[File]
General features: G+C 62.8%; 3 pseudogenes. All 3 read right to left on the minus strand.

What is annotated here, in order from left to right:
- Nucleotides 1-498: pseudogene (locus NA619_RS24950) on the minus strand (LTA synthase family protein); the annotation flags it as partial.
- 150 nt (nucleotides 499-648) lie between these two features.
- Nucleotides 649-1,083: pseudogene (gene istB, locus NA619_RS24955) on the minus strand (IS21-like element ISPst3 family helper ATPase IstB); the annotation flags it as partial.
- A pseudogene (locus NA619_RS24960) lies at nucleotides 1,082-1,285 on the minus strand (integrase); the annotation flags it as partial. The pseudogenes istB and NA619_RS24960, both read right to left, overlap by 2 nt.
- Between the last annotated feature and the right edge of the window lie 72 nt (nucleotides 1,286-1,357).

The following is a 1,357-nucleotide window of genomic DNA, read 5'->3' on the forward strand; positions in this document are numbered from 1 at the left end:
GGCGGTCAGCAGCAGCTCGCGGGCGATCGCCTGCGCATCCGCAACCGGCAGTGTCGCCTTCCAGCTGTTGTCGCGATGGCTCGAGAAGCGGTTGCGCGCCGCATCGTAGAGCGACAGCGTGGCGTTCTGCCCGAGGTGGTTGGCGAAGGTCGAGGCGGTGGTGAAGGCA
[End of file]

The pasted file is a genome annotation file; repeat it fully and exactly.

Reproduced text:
General features: G+C 62.8%; 3 pseudogenes. All 3 read right to left on the minus strand.

What is annotated here, in order from left to right:
- Nucleotides 1-498: pseudogene (locus NA619_RS24950) on the minus strand (LTA synthase family protein); the annotation flags it as partial.
- 150 nt (nucleotides 499-648) lie between these two features.
- Nucleotides 649-1,083: pseudogene (gene istB, locus NA619_RS24955) on the minus strand (IS21-like element ISPst3 family helper ATPase IstB); the annotation flags it as partial.
- A pseudogene (locus NA619_RS24960) lies at nucleotides 1,082-1,285 on the minus strand (integrase); the annotation flags it as partial. The pseudogenes istB and NA619_RS24960, both read right to left, overlap by 2 nt.
- Between the last annotated feature and the right edge of the window lie 72 nt (nucleotides 1,286-1,357).

The following is a 1,357-nucleotide window of genomic DNA, read 5'->3' on the forward strand; positions in this document are numbered from 1 at the left end:
GGCGGTCAGCAGCAGCTCGCGGGCGATCGCCTGCGCATCCGCAACCGGCAGTGTCGCCTTCCAGCTGTTGTCGCGATGGCTCGAGAAGCGGTTGCGCGCCGCATCGTAGAGCGACAGCGTGGCGTTCTGCCCGAGGTGGTTGGCGAAGGTCGAGGCGGTGGTGAAGGCA